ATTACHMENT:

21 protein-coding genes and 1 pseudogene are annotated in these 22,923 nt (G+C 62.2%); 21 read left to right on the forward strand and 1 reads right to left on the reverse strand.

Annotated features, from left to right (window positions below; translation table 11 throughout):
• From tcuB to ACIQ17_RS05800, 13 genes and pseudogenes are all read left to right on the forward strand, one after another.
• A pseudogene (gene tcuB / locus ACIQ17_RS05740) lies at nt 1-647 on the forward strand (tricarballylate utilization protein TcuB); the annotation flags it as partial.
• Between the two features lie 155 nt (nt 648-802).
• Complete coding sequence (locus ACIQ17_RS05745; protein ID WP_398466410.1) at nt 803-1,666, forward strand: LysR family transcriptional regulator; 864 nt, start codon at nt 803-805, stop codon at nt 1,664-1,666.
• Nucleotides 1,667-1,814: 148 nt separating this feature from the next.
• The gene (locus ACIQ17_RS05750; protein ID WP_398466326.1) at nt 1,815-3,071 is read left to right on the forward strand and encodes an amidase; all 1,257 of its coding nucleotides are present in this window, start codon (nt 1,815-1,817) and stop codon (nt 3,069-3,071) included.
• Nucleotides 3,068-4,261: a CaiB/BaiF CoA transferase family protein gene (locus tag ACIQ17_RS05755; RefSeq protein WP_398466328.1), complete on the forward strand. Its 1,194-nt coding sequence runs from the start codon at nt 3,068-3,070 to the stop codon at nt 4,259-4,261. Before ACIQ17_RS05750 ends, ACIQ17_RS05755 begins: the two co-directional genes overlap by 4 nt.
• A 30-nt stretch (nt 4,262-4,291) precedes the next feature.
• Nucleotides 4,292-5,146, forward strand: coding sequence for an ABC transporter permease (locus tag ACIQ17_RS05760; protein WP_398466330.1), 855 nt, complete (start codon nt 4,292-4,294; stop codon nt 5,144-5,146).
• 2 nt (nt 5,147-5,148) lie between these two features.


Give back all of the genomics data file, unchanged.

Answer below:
21 protein-coding genes and 1 pseudogene are annotated in these 22,923 nt (G+C 62.2%); 21 read left to right on the forward strand and 1 reads right to left on the reverse strand.

Annotated features, from left to right (window positions below; translation table 11 throughout):
• From tcuB to ACIQ17_RS05800, 13 genes and pseudogenes are all read left to right on the forward strand, one after another.
• A pseudogene (gene tcuB / locus ACIQ17_RS05740) lies at nt 1-647 on the forward strand (tricarballylate utilization protein TcuB); the annotation flags it as partial.
• Between the two features lie 155 nt (nt 648-802).
• Complete coding sequence (locus ACIQ17_RS05745; protein ID WP_398466410.1) at nt 803-1,666, forward strand: LysR family transcriptional regulator; 864 nt, start codon at nt 803-805, stop codon at nt 1,664-1,666.
• Nucleotides 1,667-1,814: 148 nt separating this feature from the next.
• The gene (locus ACIQ17_RS05750; protein ID WP_398466326.1) at nt 1,815-3,071 is read left to right on the forward strand and encodes an amidase; all 1,257 of its coding nucleotides are present in this window, start codon (nt 1,815-1,817) and stop codon (nt 3,069-3,071) included.
• Nucleotides 3,068-4,261: a CaiB/BaiF CoA transferase family protein gene (locus tag ACIQ17_RS05755; RefSeq protein WP_398466328.1), complete on the forward strand. Its 1,194-nt coding sequence runs from the start codon at nt 3,068-3,070 to the stop codon at nt 4,259-4,261. Before ACIQ17_RS05750 ends, ACIQ17_RS05755 begins: the two co-directional genes overlap by 4 nt.
• A 30-nt stretch (nt 4,262-4,291) precedes the next feature.
• Nucleotides 4,292-5,146, forward strand: coding sequence for an ABC transporter permease (locus tag ACIQ17_RS05760; protein WP_398466330.1), 855 nt, complete (start codon nt 4,292-4,294; stop codon nt 5,144-5,146).
• 2 nt (nt 5,147-5,148) lie between these two features.